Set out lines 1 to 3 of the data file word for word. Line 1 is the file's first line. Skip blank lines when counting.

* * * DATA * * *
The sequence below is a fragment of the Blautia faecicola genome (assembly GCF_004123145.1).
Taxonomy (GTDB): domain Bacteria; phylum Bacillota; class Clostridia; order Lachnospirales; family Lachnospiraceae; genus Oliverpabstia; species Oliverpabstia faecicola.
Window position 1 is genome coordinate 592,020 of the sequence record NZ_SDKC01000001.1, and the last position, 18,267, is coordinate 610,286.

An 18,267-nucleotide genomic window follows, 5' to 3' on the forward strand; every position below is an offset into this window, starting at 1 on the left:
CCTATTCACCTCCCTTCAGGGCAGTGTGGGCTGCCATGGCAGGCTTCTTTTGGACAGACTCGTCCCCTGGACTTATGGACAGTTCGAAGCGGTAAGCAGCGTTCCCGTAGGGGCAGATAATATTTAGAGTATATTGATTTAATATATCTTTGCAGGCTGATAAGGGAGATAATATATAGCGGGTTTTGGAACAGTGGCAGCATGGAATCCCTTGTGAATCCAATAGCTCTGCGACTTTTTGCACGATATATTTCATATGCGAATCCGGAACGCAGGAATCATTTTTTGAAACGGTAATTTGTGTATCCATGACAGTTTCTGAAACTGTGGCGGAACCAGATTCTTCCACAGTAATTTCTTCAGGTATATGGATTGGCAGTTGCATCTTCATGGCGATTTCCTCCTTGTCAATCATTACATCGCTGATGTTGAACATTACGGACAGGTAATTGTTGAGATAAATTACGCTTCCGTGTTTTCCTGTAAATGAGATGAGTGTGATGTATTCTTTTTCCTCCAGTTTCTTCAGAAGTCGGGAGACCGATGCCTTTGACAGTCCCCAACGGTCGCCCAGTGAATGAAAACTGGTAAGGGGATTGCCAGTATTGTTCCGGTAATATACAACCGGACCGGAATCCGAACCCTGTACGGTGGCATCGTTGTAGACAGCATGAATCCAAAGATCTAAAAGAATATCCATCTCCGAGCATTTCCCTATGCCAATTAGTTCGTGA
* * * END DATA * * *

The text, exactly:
The sequence below is a fragment of the Blautia faecicola genome (assembly GCF_004123145.1).
Taxonomy (GTDB): domain Bacteria; phylum Bacillota; class Clostridia; order Lachnospirales; family Lachnospiraceae; genus Oliverpabstia; species Oliverpabstia faecicola.
Window position 1 is genome coordinate 592,020 of the sequence record NZ_SDKC01000001.1, and the last position, 18,267, is coordinate 610,286.